Although we are more familiar with the “stake through the heart” method for disposing of vampires, it would appear that the medieval Venetians preferred a brick in the mouth technique. Excavations of the 1576 Venice plague pits revealed a skeleton of a woman with a small brick lodged in her mouth. At the time the woman died, many people believed that the plague was spread by “vampires” which, rather than drinking people’s blood, spread disease by chewing on their shrouds after dying. Grave-diggers put bricks in the mouths of suspected vampires to stop them doing this.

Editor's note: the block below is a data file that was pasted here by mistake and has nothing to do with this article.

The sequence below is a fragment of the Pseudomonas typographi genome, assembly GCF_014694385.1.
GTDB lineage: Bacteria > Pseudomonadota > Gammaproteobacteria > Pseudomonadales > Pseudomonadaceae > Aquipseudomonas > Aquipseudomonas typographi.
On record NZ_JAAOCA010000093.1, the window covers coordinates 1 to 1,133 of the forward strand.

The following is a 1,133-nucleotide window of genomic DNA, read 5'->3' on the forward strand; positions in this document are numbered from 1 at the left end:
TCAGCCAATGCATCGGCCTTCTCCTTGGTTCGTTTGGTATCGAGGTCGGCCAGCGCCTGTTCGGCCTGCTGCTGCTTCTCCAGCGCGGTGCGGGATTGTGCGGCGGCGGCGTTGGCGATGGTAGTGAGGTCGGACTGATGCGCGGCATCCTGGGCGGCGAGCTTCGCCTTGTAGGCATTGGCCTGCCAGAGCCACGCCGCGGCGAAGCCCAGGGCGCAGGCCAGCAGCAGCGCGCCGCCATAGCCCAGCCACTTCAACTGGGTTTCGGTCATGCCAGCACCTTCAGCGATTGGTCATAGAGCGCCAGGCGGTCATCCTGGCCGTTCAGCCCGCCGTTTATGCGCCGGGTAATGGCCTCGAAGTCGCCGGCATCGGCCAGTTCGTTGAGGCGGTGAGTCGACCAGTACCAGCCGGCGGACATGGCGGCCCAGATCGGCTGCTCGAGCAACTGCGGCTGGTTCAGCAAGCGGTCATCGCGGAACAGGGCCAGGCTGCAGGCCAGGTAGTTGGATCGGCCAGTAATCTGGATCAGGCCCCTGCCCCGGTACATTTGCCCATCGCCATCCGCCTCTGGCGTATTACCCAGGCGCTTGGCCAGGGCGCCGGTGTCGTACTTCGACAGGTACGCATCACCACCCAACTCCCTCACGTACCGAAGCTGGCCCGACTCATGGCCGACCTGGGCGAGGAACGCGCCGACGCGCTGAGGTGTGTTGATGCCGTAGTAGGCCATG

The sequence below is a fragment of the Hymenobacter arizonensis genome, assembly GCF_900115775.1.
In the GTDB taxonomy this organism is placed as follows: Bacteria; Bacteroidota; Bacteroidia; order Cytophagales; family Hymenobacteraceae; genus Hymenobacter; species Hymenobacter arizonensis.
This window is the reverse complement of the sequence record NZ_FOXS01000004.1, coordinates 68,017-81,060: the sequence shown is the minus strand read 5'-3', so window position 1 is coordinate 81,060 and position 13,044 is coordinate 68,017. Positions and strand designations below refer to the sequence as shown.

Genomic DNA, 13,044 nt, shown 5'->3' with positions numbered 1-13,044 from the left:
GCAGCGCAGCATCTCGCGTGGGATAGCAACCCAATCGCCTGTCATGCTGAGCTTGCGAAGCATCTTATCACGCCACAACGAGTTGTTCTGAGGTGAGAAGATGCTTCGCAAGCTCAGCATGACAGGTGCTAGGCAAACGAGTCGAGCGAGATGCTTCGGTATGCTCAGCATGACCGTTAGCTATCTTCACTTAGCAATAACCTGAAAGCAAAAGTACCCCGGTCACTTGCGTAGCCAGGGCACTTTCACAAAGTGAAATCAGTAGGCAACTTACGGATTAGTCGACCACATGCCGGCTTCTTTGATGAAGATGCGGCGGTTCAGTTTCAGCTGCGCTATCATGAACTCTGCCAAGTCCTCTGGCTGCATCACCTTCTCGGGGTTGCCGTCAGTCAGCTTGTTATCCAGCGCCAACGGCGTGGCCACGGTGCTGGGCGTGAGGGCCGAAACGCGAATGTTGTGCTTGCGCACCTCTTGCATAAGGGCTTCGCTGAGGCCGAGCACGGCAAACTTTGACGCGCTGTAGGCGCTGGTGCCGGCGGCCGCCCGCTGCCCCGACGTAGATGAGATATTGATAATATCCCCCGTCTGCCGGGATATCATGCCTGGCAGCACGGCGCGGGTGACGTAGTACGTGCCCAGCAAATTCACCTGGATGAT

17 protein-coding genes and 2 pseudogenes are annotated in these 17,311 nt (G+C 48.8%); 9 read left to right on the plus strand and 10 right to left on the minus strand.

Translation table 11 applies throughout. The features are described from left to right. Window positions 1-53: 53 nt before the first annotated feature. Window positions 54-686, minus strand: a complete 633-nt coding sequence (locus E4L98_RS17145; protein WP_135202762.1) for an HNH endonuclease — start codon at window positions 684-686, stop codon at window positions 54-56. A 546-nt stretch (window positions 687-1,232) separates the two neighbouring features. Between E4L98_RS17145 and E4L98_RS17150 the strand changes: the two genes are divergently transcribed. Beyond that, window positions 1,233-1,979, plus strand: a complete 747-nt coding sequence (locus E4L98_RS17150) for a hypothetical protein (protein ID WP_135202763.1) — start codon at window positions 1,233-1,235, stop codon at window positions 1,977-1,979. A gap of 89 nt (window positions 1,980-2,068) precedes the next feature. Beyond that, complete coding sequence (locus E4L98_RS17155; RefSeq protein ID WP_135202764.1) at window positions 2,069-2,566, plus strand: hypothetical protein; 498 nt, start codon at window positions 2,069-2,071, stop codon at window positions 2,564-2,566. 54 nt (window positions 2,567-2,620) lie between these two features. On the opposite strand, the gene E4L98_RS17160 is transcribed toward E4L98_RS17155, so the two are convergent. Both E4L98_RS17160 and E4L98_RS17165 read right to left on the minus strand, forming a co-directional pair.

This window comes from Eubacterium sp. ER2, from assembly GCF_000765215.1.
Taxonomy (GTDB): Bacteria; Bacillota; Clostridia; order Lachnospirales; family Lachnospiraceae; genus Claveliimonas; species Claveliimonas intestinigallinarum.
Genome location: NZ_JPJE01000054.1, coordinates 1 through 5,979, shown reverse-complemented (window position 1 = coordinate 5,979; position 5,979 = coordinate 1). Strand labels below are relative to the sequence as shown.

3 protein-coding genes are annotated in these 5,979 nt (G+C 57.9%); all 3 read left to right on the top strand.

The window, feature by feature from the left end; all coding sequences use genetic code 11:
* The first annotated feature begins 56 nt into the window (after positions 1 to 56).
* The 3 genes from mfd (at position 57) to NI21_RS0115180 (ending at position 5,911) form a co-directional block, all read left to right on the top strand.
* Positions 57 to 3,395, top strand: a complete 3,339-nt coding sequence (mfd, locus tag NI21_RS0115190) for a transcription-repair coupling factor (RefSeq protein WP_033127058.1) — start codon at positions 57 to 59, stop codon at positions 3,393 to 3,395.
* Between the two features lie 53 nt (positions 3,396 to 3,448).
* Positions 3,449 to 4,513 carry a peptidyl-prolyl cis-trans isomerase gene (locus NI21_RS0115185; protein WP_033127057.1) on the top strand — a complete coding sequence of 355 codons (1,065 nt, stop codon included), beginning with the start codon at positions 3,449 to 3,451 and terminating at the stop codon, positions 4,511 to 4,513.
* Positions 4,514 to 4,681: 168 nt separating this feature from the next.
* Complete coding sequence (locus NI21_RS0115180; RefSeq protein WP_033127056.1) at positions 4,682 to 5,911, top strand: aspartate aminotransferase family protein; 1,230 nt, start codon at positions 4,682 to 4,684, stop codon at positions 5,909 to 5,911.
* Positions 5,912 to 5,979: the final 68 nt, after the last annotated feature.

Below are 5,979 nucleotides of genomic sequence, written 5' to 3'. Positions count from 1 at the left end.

Dr. Matteo Borrini of the University of Florence reported his findings last week at the American Academy of Forensic Sciences meeting in Denver, claiming the first forensic evidence of vampires. However, this claim has been challenged by Prof. Moore-Jansen who has reported similar cases in the graves of Poland. Last month it was Zombie outbreaks, but now we have vampires popping up all over the place